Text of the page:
Five questions about the release of Trump’s tax returns

After years of refusing to turn out his tax returns and battling House Democrat attempts to get them, former President Trump may soon be forced to face tough questions about his finances.

Did he pay taxes? Is he as rich as he claims? Does he have financial conflicts of interest with US or foreign companies?

The Democrat-controlled House Ways and Means Committee said Tuesday it would release Trump’s tax returns — which cover the years 2015 through 2020 — to the public for the first time.

The panel released a summary of the information and said actual returns – redacted to hide personal information like social security and bank account numbers – would be released within a week.

Here are five questions about the unprecedented move.

Could Trump get a last-minute court order to prevent his tax returns from being released?

It’s possible, but highly unlikely.

Trump has lost at every turn as he went to court to protect the privacy of his return.

Last month it was a one-line unanimous rejection by the Supreme Court.

His lawyers had filed an emergency motion warning that House Democrats would release the former president’s tax returns as soon as they received them.

The judges, three of whom were appointed by Trump, considered his appeal for several weeks but dismissed it without comment.

A federal judge appointed by Trump ruled that the law gives the Ways and Means Committee the power to obtain tax returns upon request. A US appeals court agreed 3-0.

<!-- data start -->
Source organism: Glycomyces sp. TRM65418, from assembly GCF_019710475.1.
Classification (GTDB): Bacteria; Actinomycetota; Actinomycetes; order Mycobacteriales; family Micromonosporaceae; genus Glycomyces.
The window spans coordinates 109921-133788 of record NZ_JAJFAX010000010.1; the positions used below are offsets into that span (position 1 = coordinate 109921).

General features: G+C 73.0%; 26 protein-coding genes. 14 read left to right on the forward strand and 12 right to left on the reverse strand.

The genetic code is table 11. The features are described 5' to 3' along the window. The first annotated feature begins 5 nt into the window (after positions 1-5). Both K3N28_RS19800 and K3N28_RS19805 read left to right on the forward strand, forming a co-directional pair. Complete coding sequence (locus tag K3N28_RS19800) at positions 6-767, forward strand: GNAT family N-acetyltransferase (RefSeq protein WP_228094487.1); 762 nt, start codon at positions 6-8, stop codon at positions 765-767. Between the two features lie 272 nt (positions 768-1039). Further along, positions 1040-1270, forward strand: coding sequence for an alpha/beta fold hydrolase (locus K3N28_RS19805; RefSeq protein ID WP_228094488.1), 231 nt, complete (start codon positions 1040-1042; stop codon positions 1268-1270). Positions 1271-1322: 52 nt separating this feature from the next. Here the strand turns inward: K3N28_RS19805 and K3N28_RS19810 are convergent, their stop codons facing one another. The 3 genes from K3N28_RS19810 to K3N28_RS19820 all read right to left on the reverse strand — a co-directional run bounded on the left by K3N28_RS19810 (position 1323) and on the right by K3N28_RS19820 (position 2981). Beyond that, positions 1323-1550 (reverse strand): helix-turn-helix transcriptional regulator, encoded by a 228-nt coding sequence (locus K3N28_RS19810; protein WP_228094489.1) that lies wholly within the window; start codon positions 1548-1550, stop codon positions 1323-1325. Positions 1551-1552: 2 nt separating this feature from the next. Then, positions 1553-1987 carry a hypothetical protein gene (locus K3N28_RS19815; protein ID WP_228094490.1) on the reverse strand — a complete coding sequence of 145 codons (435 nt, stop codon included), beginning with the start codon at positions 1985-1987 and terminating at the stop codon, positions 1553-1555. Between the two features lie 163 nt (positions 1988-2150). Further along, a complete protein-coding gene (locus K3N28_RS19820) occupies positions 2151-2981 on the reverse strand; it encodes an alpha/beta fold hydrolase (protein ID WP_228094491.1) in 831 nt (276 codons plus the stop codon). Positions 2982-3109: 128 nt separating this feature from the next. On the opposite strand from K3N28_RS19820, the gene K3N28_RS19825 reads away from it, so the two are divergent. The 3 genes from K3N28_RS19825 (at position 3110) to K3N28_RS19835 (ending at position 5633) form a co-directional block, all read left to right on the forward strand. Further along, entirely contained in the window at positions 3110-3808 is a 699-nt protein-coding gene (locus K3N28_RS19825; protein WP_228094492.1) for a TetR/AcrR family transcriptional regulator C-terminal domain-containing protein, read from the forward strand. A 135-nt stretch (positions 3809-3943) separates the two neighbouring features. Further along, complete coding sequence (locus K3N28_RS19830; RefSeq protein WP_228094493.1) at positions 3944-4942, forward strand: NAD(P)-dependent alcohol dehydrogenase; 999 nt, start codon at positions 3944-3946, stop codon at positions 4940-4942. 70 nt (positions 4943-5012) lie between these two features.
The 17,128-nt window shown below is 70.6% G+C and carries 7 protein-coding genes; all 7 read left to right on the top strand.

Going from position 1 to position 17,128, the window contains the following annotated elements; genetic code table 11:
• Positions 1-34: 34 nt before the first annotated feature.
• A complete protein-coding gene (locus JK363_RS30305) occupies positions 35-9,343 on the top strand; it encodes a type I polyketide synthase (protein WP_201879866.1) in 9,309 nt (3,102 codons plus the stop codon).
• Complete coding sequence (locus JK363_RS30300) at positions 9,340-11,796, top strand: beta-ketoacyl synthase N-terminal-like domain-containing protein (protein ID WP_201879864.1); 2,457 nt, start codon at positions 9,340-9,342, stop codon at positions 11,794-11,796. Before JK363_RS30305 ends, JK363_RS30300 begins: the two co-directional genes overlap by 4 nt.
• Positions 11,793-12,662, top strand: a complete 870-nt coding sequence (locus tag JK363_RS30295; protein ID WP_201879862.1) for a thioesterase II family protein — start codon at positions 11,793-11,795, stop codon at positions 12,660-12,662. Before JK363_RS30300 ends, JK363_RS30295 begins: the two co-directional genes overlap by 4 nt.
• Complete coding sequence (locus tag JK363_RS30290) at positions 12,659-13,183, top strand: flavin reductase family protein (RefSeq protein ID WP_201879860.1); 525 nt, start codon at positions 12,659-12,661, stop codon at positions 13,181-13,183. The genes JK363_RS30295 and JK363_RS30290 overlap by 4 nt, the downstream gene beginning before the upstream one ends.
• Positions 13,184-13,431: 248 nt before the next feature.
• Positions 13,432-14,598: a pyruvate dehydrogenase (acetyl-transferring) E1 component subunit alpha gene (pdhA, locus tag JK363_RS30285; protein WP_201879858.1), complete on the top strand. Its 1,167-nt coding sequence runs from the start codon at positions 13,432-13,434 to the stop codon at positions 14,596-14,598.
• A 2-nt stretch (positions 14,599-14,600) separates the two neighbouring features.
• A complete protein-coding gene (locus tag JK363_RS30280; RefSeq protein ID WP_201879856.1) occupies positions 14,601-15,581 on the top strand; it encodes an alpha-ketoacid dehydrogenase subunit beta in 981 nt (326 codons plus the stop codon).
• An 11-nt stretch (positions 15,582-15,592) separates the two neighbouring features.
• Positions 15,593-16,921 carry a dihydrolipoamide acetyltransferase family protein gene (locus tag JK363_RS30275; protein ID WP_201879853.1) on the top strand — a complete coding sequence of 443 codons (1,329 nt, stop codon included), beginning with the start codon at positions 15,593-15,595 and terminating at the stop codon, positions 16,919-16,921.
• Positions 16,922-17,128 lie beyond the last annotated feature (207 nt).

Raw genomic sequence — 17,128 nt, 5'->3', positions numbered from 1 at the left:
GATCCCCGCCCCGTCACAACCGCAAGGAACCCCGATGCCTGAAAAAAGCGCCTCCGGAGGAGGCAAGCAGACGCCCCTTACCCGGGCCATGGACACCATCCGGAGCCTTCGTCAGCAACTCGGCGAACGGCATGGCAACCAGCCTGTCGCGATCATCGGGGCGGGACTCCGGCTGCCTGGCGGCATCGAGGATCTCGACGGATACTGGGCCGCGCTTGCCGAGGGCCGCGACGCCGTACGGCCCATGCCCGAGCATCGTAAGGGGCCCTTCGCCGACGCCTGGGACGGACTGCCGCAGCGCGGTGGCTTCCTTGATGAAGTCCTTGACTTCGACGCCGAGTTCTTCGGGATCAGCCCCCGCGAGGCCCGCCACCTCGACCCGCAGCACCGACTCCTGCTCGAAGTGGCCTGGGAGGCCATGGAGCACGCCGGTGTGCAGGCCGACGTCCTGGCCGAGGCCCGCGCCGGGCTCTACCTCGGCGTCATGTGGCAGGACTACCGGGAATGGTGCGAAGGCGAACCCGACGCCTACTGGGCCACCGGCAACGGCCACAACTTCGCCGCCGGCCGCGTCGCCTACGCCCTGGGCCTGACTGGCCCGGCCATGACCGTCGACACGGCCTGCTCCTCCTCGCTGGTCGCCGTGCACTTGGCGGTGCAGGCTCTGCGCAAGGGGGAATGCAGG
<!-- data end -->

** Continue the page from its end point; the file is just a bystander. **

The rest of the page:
After this record of defeat, it is difficult to imagine how a judge would now intervene.

However, it should be noted that in recent years federal judges have shown an increasing willingness to throw themselves into partisan struggles.

And with Republicans taking over the House of Representatives in January, even a brief injunction from a conservative judge could be enough to delay the release until Democrats hand over control of the House to the GOP.

—David G. Savage

What do the House summaries of Trump’s return show so far?

That he might not be such a big businessman after all.

As the 2016 presidential candidate, Trump said his business success gave him the skills to run the nation.

But the 2015-2020 tax data reported by the House Committee tells a very different story.

Year after year, including during his tenure in the White House, Trump’s core business — rents, royalties and other revenue from hotels, golf courses and other real estate — has reported millions of dollars in losses.

In those six years, losses totaled more than $75 million.

Where Trump has had much better luck was in collecting interest income, which totaled $56.5 million from 2015 to 2020.

Previous reports from The New York Times showed that until 2017, most of that revenue came from Trump’s share of profits, which came from a partnership that controls two office towers in Manhattan and San Francisco — and over which Trump has no managerial authority.

– Don Lee

What is the IRS program that should audit the President?